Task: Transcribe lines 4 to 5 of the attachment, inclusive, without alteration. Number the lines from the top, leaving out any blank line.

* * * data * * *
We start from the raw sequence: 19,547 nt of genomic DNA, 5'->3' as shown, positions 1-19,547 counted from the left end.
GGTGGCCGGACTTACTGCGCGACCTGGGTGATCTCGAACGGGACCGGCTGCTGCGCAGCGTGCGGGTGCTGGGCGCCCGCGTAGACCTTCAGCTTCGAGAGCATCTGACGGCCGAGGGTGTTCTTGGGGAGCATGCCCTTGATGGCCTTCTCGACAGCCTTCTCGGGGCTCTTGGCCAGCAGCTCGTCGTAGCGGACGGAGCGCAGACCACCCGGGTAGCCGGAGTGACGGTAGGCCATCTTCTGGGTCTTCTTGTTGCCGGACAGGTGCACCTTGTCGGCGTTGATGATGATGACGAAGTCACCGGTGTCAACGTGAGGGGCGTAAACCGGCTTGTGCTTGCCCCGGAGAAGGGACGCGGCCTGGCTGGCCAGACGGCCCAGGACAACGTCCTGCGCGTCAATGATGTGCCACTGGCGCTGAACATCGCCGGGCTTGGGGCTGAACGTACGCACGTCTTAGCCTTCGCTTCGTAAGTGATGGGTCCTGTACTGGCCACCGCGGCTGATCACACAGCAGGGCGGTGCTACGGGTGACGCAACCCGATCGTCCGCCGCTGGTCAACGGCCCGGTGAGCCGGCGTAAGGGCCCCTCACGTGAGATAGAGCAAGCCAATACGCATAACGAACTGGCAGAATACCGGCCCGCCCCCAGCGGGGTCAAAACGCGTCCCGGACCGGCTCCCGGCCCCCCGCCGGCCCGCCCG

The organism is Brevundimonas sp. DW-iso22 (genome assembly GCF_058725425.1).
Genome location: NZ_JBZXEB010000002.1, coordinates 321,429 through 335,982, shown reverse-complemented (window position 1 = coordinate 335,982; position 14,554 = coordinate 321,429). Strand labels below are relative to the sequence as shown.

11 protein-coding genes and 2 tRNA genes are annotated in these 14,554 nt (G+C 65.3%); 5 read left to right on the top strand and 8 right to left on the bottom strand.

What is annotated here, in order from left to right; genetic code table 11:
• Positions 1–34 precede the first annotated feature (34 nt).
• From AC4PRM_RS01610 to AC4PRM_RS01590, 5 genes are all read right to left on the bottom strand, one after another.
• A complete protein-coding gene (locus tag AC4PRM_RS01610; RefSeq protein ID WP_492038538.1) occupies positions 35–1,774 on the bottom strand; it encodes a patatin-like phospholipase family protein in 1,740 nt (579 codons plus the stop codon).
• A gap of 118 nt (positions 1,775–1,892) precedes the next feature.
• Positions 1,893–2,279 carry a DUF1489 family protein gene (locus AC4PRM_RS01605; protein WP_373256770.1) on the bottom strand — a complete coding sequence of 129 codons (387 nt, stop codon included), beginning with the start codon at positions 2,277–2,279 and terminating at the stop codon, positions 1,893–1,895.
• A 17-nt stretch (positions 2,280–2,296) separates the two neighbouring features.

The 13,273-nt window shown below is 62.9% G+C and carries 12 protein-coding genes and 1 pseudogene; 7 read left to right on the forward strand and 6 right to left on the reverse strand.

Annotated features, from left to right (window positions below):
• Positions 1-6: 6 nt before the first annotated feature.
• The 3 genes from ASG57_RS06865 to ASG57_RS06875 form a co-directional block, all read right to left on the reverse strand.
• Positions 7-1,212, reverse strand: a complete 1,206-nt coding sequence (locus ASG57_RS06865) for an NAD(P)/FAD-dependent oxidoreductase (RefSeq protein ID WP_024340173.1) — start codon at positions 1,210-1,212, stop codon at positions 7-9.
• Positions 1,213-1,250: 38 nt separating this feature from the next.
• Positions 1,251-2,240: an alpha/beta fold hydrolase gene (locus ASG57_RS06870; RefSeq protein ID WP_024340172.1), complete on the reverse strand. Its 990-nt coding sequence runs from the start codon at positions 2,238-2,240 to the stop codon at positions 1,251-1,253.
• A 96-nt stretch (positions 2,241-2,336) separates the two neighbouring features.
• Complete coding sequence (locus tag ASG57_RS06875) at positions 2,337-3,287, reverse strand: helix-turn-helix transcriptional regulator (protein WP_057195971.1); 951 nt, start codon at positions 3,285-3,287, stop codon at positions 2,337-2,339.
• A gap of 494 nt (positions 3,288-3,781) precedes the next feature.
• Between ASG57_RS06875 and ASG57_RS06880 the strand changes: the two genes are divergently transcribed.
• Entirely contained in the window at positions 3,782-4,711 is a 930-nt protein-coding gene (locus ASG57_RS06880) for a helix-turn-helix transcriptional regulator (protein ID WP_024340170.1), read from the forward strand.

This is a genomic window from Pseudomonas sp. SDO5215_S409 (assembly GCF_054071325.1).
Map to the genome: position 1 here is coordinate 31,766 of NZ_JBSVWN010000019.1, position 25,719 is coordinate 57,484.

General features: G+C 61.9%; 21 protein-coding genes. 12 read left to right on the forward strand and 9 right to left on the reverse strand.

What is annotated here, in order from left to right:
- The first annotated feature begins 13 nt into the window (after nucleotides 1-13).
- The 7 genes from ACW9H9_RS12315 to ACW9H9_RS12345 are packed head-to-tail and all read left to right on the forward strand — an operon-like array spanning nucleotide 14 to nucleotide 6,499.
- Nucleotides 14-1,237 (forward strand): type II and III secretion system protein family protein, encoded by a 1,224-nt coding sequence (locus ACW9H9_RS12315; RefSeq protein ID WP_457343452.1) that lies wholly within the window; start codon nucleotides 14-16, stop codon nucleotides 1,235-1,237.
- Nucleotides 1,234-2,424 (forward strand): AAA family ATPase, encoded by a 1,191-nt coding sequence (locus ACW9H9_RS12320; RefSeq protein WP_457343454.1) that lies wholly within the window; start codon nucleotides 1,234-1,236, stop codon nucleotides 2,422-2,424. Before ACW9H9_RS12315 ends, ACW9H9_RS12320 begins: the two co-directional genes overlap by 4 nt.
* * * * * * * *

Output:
Genome location: NZ_JBZXEB010000002.1, coordinates 321,429 through 335,982, shown reverse-complemented (window position 1 = coordinate 335,982; position 14,554 = coordinate 321,429). Strand labels below are relative to the sequence as shown.

11 protein-coding genes and 2 tRNA genes are annotated in these 14,554 nt (G+C 65.3%); 5 read left to right on the top strand and 8 right to left on the bottom strand.